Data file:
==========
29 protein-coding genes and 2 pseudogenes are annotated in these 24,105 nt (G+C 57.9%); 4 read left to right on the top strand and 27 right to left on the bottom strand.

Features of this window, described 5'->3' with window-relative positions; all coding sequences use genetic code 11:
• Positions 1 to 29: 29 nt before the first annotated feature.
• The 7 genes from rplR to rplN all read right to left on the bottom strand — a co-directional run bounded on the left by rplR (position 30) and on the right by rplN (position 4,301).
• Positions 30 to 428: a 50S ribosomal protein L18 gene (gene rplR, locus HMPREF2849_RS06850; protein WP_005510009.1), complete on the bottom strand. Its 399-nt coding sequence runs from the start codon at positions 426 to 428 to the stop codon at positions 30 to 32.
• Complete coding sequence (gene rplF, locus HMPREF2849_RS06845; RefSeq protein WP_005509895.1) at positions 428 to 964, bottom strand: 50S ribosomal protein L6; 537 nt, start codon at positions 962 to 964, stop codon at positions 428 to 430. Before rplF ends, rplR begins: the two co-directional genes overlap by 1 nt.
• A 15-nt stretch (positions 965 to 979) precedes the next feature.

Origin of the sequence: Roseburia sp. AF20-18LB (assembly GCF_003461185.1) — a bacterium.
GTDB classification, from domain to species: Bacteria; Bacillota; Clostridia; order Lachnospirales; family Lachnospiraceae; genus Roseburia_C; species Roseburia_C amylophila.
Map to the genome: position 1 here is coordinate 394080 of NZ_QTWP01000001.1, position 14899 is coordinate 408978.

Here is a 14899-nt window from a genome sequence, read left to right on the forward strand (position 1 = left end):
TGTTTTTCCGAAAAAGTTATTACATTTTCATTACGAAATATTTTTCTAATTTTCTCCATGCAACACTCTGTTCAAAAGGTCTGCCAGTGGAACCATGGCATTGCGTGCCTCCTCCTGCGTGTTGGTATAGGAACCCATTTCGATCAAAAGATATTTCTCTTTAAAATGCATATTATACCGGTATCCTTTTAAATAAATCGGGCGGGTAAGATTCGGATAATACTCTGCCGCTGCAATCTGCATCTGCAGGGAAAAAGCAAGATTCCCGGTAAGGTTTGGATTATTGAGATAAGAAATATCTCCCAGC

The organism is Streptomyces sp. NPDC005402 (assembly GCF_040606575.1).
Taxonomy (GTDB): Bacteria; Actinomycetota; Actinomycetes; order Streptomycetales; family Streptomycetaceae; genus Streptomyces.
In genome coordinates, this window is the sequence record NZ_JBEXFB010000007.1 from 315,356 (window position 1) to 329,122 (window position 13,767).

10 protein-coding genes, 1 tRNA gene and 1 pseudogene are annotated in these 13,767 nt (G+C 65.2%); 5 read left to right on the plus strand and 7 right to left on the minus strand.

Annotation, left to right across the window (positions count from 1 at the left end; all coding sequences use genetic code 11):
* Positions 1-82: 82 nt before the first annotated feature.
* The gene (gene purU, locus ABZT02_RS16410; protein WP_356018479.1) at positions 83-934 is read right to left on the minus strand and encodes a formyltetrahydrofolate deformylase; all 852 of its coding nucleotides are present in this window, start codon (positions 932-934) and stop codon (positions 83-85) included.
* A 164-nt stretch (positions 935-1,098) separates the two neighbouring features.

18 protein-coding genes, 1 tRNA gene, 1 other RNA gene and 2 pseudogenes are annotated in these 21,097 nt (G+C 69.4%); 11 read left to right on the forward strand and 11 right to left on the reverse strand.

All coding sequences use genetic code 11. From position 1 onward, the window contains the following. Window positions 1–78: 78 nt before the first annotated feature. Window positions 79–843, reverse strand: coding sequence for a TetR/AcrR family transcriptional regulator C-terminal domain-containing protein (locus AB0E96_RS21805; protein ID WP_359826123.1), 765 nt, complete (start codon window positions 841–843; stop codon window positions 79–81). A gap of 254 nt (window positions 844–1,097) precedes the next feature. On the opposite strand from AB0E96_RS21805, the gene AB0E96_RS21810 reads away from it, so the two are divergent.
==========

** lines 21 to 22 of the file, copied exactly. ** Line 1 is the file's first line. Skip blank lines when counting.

18 protein-coding genes, 1 tRNA gene, 1 other RNA gene and 2 pseudogenes are annotated in these 21,097 nt (G+C 69.4%); 11 read left to right on the forward strand and 11 right to left on the reverse strand.

All coding sequences use genetic code 11. From position 1 onward, the window contains the following. Window positions 1–78: 78 nt before the first annotated feature. Window positions 79–843, reverse strand: coding sequence for a TetR/AcrR family transcriptional regulator C-terminal domain-containing protein (locus AB0E96_RS21805; protein ID WP_359826123.1), 765 nt, complete (start codon window positions 841–843; stop codon window positions 79–81). A gap of 254 nt (window positions 844–1,097) precedes the next feature. On the opposite strand from AB0E96_RS21805, the gene AB0E96_RS21810 reads away from it, so the two are divergent.